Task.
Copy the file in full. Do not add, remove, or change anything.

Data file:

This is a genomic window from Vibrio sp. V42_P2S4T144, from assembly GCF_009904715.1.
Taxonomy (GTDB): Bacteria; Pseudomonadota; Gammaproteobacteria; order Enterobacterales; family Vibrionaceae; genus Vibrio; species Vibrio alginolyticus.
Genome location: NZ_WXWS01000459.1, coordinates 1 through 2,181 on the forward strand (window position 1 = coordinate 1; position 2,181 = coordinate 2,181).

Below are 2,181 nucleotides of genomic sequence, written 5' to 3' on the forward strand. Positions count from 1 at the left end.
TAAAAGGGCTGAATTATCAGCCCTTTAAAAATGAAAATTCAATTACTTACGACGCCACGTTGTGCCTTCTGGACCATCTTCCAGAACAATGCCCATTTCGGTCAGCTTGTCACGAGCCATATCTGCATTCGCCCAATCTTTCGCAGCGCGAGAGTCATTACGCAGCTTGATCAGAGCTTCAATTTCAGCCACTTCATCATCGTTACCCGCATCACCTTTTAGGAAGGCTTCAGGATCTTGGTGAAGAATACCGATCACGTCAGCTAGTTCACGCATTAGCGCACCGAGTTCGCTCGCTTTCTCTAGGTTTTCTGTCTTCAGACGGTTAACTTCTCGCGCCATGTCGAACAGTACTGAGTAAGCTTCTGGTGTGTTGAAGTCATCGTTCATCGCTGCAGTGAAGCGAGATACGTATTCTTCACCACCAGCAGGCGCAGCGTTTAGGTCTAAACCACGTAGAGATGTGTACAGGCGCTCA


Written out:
This is a genomic window from Vibrio sp. V42_P2S4T144, from assembly GCF_009904715.1.
Taxonomy (GTDB): Bacteria; Pseudomonadota; Gammaproteobacteria; order Enterobacterales; family Vibrionaceae; genus Vibrio; species Vibrio alginolyticus.
Genome location: NZ_WXWS01000459.1, coordinates 1 through 2,181 on the forward strand (window position 1 = coordinate 1; position 2,181 = coordinate 2,181).

Below are 2,181 nucleotides of genomic sequence, written 5' to 3' on the forward strand. Positions count from 1 at the left end.
TAAAAGGGCTGAATTATCAGCCCTTTAAAAATGAAAATTCAATTACTTACGACGCCACGTTGTGCCTTCTGGACCATCTTCCAGAACAATGCCCATTTCGGTCAGCTTGTCACGAGCCATATCTGCATTCGCCCAATCTTTCGCAGCGCGAGAGTCATTACGCAGCTTGATCAGAGCTTCAATTTCAGCCACTTCATCATCGTTACCCGCATCACCTTTTAGGAAGGCTTCAGGATCTTGGTGAAGAATACCGATCACGTCAGCTAGTTCACGCATTAGCGCACCGAGTTCGCTCGCTTTCTCTAGGTTTTCTGTCTTCAGACGGTTAACTTCTCGCGCCATGTCGAACAGTACTGAGTAAGCTTCTGGTGTGTTGAAGTCATCGTTCATCGCTGCAGTGAAGCGAGATACGTATTCTTCACCACCAGCAGGCGCAGCGTTTAGGTCTAAACCACGTAGAGATGTGTACAGGCGCTCA